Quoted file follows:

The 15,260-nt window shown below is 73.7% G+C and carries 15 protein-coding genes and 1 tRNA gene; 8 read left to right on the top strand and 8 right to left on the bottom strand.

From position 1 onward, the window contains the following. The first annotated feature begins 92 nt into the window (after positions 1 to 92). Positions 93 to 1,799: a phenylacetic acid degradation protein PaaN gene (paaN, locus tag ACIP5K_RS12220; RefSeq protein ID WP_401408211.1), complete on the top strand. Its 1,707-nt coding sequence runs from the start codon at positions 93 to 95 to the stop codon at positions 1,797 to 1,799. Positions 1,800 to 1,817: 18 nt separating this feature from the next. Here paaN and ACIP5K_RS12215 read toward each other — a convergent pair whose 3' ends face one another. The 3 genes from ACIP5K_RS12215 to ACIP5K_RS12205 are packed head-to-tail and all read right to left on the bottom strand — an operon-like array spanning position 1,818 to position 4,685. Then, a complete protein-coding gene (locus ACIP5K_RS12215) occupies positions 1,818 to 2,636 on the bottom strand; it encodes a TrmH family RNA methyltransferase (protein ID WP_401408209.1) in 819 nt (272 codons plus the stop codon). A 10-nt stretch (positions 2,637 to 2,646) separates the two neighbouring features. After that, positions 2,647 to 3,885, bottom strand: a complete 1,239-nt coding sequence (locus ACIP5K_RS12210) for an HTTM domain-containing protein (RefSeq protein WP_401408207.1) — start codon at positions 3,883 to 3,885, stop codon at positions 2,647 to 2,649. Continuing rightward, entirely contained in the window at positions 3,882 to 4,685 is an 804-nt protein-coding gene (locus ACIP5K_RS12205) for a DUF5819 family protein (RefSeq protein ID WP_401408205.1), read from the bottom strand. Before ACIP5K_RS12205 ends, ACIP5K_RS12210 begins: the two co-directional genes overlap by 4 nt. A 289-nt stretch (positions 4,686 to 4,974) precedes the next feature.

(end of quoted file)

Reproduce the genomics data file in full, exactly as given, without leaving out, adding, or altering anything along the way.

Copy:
The 15,260-nt window shown below is 73.7% G+C and carries 15 protein-coding genes and 1 tRNA gene; 8 read left to right on the top strand and 8 right to left on the bottom strand.

From position 1 onward, the window contains the following. The first annotated feature begins 92 nt into the window (after positions 1 to 92). Positions 93 to 1,799: a phenylacetic acid degradation protein PaaN gene (paaN, locus tag ACIP5K_RS12220; RefSeq protein ID WP_401408211.1), complete on the top strand. Its 1,707-nt coding sequence runs from the start codon at positions 93 to 95 to the stop codon at positions 1,797 to 1,799. Positions 1,800 to 1,817: 18 nt separating this feature from the next. Here paaN and ACIP5K_RS12215 read toward each other — a convergent pair whose 3' ends face one another. The 3 genes from ACIP5K_RS12215 to ACIP5K_RS12205 are packed head-to-tail and all read right to left on the bottom strand — an operon-like array spanning position 1,818 to position 4,685. Then, a complete protein-coding gene (locus ACIP5K_RS12215) occupies positions 1,818 to 2,636 on the bottom strand; it encodes a TrmH family RNA methyltransferase (protein ID WP_401408209.1) in 819 nt (272 codons plus the stop codon). A 10-nt stretch (positions 2,637 to 2,646) separates the two neighbouring features. After that, positions 2,647 to 3,885, bottom strand: a complete 1,239-nt coding sequence (locus ACIP5K_RS12210) for an HTTM domain-containing protein (RefSeq protein WP_401408207.1) — start codon at positions 3,883 to 3,885, stop codon at positions 2,647 to 2,649. Continuing rightward, entirely contained in the window at positions 3,882 to 4,685 is an 804-nt protein-coding gene (locus ACIP5K_RS12205) for a DUF5819 family protein (RefSeq protein ID WP_401408205.1), read from the bottom strand. Before ACIP5K_RS12205 ends, ACIP5K_RS12210 begins: the two co-directional genes overlap by 4 nt. A 289-nt stretch (positions 4,686 to 4,974) precedes the next feature.